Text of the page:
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(Excerpted from EarthBuddy.org)

Nurturing Multicultural and Environmental Awareness in Young Children


Science, in one sense, can be viewed as multi-culturally neutral. From this perspective content is universal, applicable, independent of regional or cultural differences or defined by societal relationships. In short, a tree is just a tree with no specific relationship to other plants and animals in its immediate environment or to a forest halfway around world.

But a tree is not just a tree. It is a living part of our planet, contributing to its own ecosystem and the environment as a whole. The tree's place in the world serves as a model for nurturing a greater appreciation of biodiversity and a deeper understanding of relationships and interactions between plants, animals, people and our planet.

As such, science education in early childhood programs can be used to foster sound environmental practices, to nurture a healthy respect for our planet and to plant the seeds for world citizenship. This approach to science and nature content not only enriches the exploration itself, but allows young children to gain a deeper appreciation and understanding of how different cultures relate, value and contribute to the world and the natural resources available to them.

The content development process we use provides educators and parents with the fundamental tools for developing content for any science topic. A brief summary of this process is provided here with a particular emphasis placed on how educators can adopt a global perspective in developing science content. Note: In developing your content take into account the ethnic diversity and backgrounds of the children in your class. Be sure your content is multi-culturally responsive, addressing the specific relationships and language requirements children have with the subject matter.

Getting Started with Content/Context Developer Questions


While there are many questions that can be included as part of your science explorations,

1) define big picture connections and concepts for young children;

2) develop process skills through direct observation and by building on previous experiences; and,

3) promote critical thinking, reasoning and problem-solving skills.

These simple questions define not only basic science information (concepts and content), but also encourage children to develop a deeper relationship and appreciation of nature and the world. Through your discussions, a tree is no longer just a tree. Rather trees are a source of food, shade, oxygen, warmth and provide shelter for both people and animals. We learn to appreciate that there are important differences between how those of us who live in urban areas view trees as compared to farmers in rural areas whose livelihood depends on crop yields. We learn and understand the delicate balance and responsibilities we all share in preserving natural habitats and how a species' survival is impacted by natural and man-made changes that can lead to habitat destruction.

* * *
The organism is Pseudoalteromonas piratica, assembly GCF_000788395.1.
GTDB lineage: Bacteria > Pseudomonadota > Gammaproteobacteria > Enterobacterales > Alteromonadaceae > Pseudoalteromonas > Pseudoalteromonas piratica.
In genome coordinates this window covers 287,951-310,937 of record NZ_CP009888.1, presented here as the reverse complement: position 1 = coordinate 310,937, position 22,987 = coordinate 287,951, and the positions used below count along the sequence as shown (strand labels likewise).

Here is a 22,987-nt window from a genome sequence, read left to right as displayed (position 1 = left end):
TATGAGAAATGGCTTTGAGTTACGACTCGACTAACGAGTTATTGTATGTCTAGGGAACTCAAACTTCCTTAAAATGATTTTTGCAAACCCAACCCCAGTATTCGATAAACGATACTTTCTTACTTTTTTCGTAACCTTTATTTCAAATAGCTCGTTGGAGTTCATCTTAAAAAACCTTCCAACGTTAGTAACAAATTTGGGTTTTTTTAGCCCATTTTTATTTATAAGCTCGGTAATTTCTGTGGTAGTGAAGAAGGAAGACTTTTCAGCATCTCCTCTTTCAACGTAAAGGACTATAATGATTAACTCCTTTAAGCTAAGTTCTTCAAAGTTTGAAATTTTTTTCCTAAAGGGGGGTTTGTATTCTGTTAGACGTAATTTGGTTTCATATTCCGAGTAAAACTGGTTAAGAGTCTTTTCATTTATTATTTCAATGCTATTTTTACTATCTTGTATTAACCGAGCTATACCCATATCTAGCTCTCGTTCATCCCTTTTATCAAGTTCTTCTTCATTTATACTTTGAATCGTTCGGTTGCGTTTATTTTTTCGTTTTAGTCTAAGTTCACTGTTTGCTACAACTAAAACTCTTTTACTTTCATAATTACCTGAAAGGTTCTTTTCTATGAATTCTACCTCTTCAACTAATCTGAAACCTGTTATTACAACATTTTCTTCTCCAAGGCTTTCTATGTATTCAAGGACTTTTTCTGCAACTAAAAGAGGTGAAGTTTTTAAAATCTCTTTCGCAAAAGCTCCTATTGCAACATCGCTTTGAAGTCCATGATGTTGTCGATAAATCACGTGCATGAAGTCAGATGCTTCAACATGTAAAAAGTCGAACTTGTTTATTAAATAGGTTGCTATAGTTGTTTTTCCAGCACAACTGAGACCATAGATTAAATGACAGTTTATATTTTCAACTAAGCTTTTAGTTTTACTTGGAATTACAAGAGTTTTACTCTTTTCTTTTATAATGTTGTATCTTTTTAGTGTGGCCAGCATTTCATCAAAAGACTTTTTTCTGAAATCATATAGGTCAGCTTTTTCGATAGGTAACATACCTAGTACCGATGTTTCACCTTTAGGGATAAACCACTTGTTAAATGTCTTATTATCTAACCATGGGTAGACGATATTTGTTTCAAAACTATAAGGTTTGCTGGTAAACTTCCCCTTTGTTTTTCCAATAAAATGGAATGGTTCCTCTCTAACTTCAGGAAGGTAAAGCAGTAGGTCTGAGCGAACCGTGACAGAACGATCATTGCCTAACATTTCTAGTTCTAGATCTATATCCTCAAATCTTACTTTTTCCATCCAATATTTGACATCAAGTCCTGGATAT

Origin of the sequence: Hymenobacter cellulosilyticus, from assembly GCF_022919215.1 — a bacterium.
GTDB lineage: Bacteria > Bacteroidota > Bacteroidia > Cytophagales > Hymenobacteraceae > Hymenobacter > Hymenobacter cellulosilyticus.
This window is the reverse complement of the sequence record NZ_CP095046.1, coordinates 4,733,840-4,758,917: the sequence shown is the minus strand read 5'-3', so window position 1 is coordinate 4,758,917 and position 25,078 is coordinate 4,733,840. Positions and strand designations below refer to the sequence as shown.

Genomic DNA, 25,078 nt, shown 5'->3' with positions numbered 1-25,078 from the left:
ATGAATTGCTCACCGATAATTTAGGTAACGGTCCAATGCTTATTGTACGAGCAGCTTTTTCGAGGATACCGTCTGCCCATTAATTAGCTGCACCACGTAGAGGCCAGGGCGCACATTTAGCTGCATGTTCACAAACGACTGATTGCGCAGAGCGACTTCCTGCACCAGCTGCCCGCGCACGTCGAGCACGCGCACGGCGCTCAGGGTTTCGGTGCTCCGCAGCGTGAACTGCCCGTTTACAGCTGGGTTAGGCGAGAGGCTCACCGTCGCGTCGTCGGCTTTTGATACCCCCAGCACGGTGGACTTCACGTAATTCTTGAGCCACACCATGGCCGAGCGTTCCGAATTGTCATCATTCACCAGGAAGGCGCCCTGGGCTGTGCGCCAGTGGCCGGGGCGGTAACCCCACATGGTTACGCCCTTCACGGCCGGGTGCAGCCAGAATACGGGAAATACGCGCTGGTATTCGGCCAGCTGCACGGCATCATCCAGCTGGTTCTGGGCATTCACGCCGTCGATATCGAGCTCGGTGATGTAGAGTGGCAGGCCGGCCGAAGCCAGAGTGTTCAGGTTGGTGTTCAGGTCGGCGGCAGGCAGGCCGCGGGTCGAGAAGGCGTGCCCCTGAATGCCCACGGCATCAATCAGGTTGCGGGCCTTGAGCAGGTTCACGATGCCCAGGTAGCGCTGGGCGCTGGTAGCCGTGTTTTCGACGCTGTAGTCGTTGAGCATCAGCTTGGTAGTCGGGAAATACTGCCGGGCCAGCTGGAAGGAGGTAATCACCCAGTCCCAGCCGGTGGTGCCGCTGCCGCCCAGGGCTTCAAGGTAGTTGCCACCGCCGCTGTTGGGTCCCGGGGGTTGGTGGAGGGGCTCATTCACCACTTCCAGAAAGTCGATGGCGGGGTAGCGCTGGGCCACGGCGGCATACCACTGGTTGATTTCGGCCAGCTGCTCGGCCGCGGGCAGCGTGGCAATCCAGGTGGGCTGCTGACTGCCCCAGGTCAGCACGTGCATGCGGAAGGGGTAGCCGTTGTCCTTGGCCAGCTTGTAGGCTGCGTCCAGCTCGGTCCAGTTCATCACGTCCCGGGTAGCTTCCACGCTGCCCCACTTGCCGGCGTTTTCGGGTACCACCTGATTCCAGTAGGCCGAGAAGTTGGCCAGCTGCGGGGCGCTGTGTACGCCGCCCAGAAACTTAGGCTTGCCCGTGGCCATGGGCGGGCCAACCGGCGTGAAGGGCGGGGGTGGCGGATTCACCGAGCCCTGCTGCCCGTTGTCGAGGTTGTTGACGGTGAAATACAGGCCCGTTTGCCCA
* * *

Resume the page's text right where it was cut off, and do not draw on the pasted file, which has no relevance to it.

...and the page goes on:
Question Set #1 further provides children with the foundational elements for exploring: 1) societal and cultural relationships; and, 2) cause and effect relationships. For example, children can be asked what happens when a tree is cut down? What happens if there isn't enough water for trees? What if the water isn't clean (polluted), will trees and other plants still grow? How will the fruit from that tree be affected by dirty water or dirty air? These cause and effect questions provide the basis for developing the necessary skillset to approach real-world problems through critical thinking and analysis.

Question Set #2 is designed to further enrich your inquiries by helping you define and elaborate on topic-specific and region-specific cultural, societal and economic connections. The two Questions Sets are complementary and should be used in conjunction with one another.

BIG IDEAS AND KEY CONCEPTS: Diversity, Growth, Change, Cycles, Patterns, Relationships/Interactions, Cause and Effect


Question Set #1

What is a tree? A tree is a type of plant. (Are all plants the same? All plants share certain characteristics, but there are many different types of plants. Are all trees the same? All trees share certain characteristics, but there are many different types of trees. Different types of trees grow in different areas of the world.)